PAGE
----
You are using an older browser version. Please use a supported version for the best MSN experience.

Easter Island Heads Mystery Solved?

Newsweek logo Newsweek 10/10/2018 Hannah Osborne

UP NEXT
UP NEXT
(Video provided by Amaze Lab)

The lost civilization of Easter Island may have chosen the location of the iconic moai heads to signal where fresh water was available, a study has suggested.

Carl Lipo, an anthropologist who has spent almost 20 years studying the Rapa Nui people and their disappearance from Easter Island, was looking at how the population was able to survive with such limited access to drinking water. Across the island, there is very little access to freshwater—springs and streams are almost completely absent and there is very little rainfall (approximately 48.8 inches per year). So how did a civilization of an estimated 15,000-20,000 at its peak manage to survive?

To find out, Lipo and colleagues carried out field studies looking at how the islanders might have used brackish groundwater discharge that surfaces along coastlines. Brackish water is saltier than normal water, but not as salty as seawater. Previous accounts from European explorers indicated the Rapa Nui people drank brackish water, but where they accessed it was not known.

Download the all-new Microsoft News app to receive up-to-the minute news from the world’s best sources – available now on iOS and Android

Lipo’s research, published in the Hydrogeology Journal, finds the islanders could have survived by drinking the brackish groundwater discharge that becomes ponded in trenches along the coast, or that floats on the coastal waters of the island. “Two field surveys indicate abundant locations of brackish but potable water along the coastline… Although coastal groundwater sources are of poor quality, they were apparently sufficient to support the population and allow them to build the magnificent statues for which Easter Island is famous,” the study concludes.

Statues of heads known as "Moais" stand at Rano Raraku, the quarry on Easter Island, Chile. The 400 or so sculptures have bodies attached, but they are buried under the dirt and not visible. Chile’s government is beginning to restrict tourism to the island, and have proposed to change Easter Island’s name to "Rapa Nui," as residents call the island. © AP Photo/Karen Schwartz, File Statues of heads known as "Moais" stand at Rano Raraku, the quarry on Easter Island, Chile. The 400 or so sculptures have bodies attached, but they are buried under the dirt and not visible. Chile’s government is beginning to restrict tourism to the island, and have proposed to change Easter Island’s name to "Rapa Nui," as residents call the island.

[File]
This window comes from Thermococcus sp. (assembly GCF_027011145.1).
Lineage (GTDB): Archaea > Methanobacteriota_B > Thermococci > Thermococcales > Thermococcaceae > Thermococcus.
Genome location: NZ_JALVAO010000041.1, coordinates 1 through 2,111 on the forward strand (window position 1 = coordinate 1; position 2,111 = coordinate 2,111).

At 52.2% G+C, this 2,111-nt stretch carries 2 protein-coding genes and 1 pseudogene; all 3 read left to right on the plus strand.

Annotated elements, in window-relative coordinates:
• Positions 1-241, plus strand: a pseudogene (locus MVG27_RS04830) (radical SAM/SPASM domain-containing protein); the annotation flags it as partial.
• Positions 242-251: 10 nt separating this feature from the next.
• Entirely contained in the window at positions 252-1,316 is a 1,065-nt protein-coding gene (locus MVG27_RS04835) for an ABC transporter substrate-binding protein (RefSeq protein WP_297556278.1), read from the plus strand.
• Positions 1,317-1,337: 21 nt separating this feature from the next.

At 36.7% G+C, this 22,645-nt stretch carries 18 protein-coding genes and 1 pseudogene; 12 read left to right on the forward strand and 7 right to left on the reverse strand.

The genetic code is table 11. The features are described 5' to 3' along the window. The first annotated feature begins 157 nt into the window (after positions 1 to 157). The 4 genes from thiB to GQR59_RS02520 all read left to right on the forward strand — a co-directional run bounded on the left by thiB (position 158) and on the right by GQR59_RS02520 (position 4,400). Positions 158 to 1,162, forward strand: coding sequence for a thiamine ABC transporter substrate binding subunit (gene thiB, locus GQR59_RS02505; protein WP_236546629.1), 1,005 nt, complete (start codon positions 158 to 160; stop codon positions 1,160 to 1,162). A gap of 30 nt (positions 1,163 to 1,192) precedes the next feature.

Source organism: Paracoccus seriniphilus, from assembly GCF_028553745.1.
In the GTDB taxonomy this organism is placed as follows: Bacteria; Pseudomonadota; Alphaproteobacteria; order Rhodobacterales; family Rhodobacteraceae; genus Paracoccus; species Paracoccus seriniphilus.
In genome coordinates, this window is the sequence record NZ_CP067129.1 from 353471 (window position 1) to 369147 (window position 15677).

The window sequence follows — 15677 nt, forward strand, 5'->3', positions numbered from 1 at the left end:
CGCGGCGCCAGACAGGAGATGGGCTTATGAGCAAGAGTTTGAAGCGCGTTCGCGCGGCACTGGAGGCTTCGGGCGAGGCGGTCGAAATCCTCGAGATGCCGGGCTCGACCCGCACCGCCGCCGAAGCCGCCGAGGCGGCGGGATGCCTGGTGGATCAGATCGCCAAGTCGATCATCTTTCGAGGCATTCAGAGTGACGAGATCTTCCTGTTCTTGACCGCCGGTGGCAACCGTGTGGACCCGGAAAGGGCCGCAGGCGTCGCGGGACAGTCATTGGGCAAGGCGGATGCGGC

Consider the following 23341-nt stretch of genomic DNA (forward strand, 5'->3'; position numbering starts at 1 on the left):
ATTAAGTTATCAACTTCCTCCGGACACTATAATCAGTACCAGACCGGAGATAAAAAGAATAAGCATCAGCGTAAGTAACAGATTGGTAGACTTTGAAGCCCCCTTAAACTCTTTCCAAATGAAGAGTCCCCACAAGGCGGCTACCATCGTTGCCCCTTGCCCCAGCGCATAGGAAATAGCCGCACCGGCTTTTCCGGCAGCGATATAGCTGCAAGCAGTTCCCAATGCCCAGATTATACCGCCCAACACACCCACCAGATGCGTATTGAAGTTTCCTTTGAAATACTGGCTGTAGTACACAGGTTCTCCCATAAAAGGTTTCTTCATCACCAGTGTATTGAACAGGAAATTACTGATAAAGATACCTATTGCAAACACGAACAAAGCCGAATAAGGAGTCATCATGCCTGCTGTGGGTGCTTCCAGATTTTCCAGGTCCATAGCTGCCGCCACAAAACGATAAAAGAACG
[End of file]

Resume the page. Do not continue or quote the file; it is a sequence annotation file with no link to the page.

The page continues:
What is more intriguing, however, is the location of the water sources and the position of the Easter Island statues. The moai appear to have been placed at spots where drinking water was available.

The statutes—which can reach up to 30 feet in height—are carved from compressed volcanic ash. In total, there are almost 900 statues. They were built at some point between 1200 and 1600. After the Europeans arrived in the 1700s, they were toppled over, which has been attributed to tribal warfare and an earthquake. 

Easter Island heads might have been located by drinking water sources. © iStock Easter Island heads might have been located by drinking water sources.

Why the Rapa Nui built these statues and what purpose they served is not entirely understood. It is thought they were symbols of religious and political power, representing the ancient ancestors of Polynesians. Most of the statues are located on the coasts of Easter Island—Lipo suggests this could have been done for practical purposes.

"Now that we know more about the location of freshwater, however, the location of these monuments and other features makes tremendous sense: they are positioned where freshwater is immediately available," he said in a statement.

a person standing in front of a sunset © iStock

The team will now try to better understand how closely the location of the moai and the availability of drinking water are tied. This could eventually provide answers about one of the world’s most enduring archaeological mysteries. "This information ultimately sheds light on the conditions that drove and enabled these communities to work together to achieve their feats of engineering," Lipo said.

The Rapa Nui civilization collapsed after the arrival of European explorers. Foreign disease is thought to have played a huge role in their demise—along with the slave raiding expeditions in the 1860s. 

Gallery: Mysterious monuments from ancient civilizations (Espresso)

AdChoices
AdChoices

More from Newsweek

image beaconimage beaconimage beacon